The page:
Call for Submissions: The Nature Zine, issue 3

Issue3sumbissions

It’s that time of year, well, a bit past due but I was lucky enough to be doing field research for an extra 5 weeks this year. I’m looking for your submissions for issue 3 of The Nature Zine: (re)connecting with the natural world.

Get creative! Send your poems, stories, thoughts, illustrations, paintings, photos to be submitted in the next issue. Topics can include but are not limited to: favorite hikes, backcountry recipes (vegan only please), foraging tips, trail reviews, adventure stories, bike touring, species descriptions/identification tips, collages, places in the city to appreciate the natural world, permaculture, primitive skills,  fears of the natural world, train hopping, attempts to balance city and wilderness, essays, book reviews. I think you get the idea.

There will be a limited edition tape release with issue 3!

Thanks to everyone who has submitted to and supported the Nature Zine in the past and continue to do so. Issues 1 & 2 are still available, but there may be a delay on shipping as I need to focus on getting Issue 3 together for now. If you are in Chicago or New York City, you can pick up a copy at Quimby’s Bookstore or Bluestockings Bookstore.

Send submissions to batsnbikes at gmail dot com by December 1, 2014. If you prefer to snail mail your copy, please email for an address.

Thanks!!!

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Nocturnal Friends- A visiting photographer

A very long over due post…

This past summer I had the lovely honor of having a very talented wildlife photographer join me in the field to photograph bats and other creatures he came across. Michael Durham made his bed in the corner of our living room floor crammed between the couch and the wall attempting to sleep through the daily morning commotion of Porter Cove for the better half of the month. One of my techs named the dead end road we lived on, Porter Cove, as Mr. “Pappy” Porter seemed to own most of the land in Unicoi- his extensive family were scattered throughout the trailers sprinkled within the cove. Michael slept in his living room nest or in the forest with us in an extra tent. That summer we all slept on either air mattresses or sleeping pads on the floor in the house or on the forest floor. He battled the constant thunderstorms right there with us and with all of his fancy, expensive and non-waterproof gear.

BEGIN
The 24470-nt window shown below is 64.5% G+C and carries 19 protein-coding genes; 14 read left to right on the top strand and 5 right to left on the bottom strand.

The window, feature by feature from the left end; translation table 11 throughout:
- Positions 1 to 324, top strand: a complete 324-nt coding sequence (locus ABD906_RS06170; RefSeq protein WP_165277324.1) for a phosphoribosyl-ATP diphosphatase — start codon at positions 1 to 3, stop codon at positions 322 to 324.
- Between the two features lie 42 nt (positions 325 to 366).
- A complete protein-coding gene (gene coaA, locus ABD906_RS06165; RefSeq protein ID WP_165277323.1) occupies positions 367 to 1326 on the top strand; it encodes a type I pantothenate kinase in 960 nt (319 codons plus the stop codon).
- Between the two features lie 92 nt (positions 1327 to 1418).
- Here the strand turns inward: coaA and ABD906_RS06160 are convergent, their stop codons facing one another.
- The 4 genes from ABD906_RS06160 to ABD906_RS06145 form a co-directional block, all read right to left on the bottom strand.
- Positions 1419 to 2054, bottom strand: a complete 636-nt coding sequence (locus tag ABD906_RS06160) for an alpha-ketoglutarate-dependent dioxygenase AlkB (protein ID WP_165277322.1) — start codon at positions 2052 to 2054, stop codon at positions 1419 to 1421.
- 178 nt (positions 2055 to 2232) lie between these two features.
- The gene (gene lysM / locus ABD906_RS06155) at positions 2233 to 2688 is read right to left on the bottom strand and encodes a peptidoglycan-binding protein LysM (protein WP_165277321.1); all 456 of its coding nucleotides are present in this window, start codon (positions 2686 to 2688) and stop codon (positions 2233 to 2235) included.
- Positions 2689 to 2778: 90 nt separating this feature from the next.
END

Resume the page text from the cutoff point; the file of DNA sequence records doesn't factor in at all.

Almost as soon as he arrived into town, we were out in the field, actually I think we left just 4 hours after he arrived to Unicoi, TN. It was the hottest and most humid night of the year and I also had to tell him that he’d be driving his rental car on a road that had begun to wash away down the side of the mountain. As long as it’s not raining…too much…we should be ok.

Every night we could go out, Michael went with us. We would set up our nets to catch the bats and other equipment to record bat calls, while Michael set up his extensive high speed camera equipment inside a family-sized tent on the edge of a dirt road, often surrounded by stinging nettles and poison ivy. Each bat we’d catch, we’d record the basics and if s/he was a species of interest, Michael would let an individual bat fly in the tent, catching their precise movements as they swooped around- their mouths open as they sent out calls too high for us to hear, the sounds bouncing back to their ears as they dodge every obstacle in their way. I’m not going to even attempt to go into his set-up because I would only fail to explain the details, but these details and his passion for wildlife photography are the main ingredients to the photos that allow us to witness the beauty of these nocturnal creatures that all too often escapes us.